Here’s to the crazy ones. The round pegs in square holes


As you know, we’re al­ways look­ing for ex­cep­tional things. And not just ex­cep­tional things in the most com­monly as­so­ci­ated mean­ing (you know: good stuff), but also in the more lit­eral def­i­ni­tion – ie, games, tech­nol­ogy and peo­ple that are out of the or­di­nary, that some­how defy ex­pec­ta­tions or run against con­ven­tion. This is­sue con­tains some great ex­am­ples.

In our big in­ter­view, for in­stance, Richard Le­marc­hand ex­plains why he walked away from Naughty Dog, a stu­dio at the height of its pow­ers, to try some­thing new. It would have been no sur­prise to see him cred­ited fol­low­ing the in­evitable cli­mac­tic show­down in Un­charted 4: A Thief’s End, but in­stead Le­marc­hand is ded­i­cat­ing his time to help­ing a new gen­er­a­tion of cre­ators make their names at the Univer­sity Of South­ern Cal­i­for­nia.

Else­where, we look at the ori­gins of a most un­usual breed – a genre of game that UK stu­dios have dom­i­nated for years while the for­tunes of the re­gion as a whole have wa­vered. In UK Garage, the cream of the Bri­tish rac­ing de­vel­op­ment scene ex­plain how they’ve de­fied the odds.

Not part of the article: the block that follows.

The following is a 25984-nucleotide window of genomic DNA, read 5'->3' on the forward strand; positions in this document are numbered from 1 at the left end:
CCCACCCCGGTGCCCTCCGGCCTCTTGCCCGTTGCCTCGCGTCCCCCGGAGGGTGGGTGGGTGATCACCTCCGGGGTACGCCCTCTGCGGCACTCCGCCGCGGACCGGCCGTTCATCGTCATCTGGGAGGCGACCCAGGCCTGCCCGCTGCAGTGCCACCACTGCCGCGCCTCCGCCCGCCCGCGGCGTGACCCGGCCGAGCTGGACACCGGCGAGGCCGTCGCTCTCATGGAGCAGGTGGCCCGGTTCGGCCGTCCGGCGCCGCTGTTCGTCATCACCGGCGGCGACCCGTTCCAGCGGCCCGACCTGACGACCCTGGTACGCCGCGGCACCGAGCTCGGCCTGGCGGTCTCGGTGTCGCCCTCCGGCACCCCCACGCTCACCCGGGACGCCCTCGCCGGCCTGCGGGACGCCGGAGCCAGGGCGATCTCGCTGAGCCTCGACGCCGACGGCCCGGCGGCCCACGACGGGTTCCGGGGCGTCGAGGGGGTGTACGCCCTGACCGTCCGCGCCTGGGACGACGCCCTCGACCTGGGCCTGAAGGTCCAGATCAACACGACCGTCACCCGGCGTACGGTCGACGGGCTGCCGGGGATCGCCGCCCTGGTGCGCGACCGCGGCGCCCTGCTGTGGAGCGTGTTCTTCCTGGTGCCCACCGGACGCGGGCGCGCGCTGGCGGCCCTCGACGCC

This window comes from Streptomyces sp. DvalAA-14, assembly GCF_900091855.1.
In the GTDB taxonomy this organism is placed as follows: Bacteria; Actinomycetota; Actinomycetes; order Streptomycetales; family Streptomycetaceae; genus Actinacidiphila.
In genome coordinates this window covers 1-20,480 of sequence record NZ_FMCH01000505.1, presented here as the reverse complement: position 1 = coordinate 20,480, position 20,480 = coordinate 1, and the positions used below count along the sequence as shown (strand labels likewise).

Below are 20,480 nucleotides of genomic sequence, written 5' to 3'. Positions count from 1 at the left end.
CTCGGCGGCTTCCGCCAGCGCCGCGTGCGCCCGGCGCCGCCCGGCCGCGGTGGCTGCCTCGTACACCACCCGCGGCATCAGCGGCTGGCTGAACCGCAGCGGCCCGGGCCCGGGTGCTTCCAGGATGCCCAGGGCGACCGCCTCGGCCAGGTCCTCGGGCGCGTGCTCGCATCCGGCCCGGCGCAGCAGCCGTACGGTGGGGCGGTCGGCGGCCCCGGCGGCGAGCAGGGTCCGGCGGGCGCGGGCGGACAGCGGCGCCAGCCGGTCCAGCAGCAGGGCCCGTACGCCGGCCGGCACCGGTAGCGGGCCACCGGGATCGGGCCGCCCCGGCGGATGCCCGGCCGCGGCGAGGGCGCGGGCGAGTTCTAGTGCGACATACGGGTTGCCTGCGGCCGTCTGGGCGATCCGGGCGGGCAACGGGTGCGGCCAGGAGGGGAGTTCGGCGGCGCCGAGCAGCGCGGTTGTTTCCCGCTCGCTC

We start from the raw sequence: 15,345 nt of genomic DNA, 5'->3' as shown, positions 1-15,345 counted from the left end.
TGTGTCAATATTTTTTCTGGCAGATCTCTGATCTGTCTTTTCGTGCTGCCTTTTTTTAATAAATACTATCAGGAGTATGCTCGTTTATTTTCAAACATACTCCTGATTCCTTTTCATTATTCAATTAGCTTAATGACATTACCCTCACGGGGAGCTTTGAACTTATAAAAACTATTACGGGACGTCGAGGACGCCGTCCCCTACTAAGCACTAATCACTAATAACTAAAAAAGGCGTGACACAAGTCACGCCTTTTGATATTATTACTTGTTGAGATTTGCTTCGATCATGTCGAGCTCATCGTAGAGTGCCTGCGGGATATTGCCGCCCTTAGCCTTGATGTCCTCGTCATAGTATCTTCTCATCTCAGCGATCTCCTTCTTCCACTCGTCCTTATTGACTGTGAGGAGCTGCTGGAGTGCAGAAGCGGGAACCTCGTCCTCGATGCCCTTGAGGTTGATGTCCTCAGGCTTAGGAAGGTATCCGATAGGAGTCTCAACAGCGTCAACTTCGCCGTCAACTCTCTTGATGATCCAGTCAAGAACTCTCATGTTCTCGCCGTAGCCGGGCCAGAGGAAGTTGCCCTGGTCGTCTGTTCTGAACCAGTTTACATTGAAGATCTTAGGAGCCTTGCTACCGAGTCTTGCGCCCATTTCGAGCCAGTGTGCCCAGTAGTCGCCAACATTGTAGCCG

And from big stu­dios to small, in New For Old we re­visit the con­sole home­brew scene to see how plat­forms such as Atari’s Jaguar and Sega’s Dream­cast live on thanks to the work of a band of coders, de­sign­ers and artists de­ter­mined to carve their own niches even deeper.

Con­tin­u­ing the Dream­cast theme, in The Mak­ing Of… Rez we meet with Tet­suya Mizuguchi to dis­cuss the cre­ation of a game that has lost none of its lus­tre some 13 years after ap­pear­ing on Sega’s con­sole and PS2. In 2001, we hoped Rez might her­ald the be­gin­ning of a wave of hyp­notic au­dio­vi­sual ex­per­i­ments. That so few oth­ers were dar­ing enough to follow in its wake demon­strates how lucky we were to see it at all.

Then there is Rime, from Tequila Works, a stu­dio that is work­ing hard to put Spain on the game-mak­ing map. Rime has among its visual in­flu­ences the art of Joaquín Sorolla and Sal­vador Dali, while its tale is told not by NPC di­a­logue but by more ex­pe­ri­en­tial means. Ex­cep­tional in­deed.

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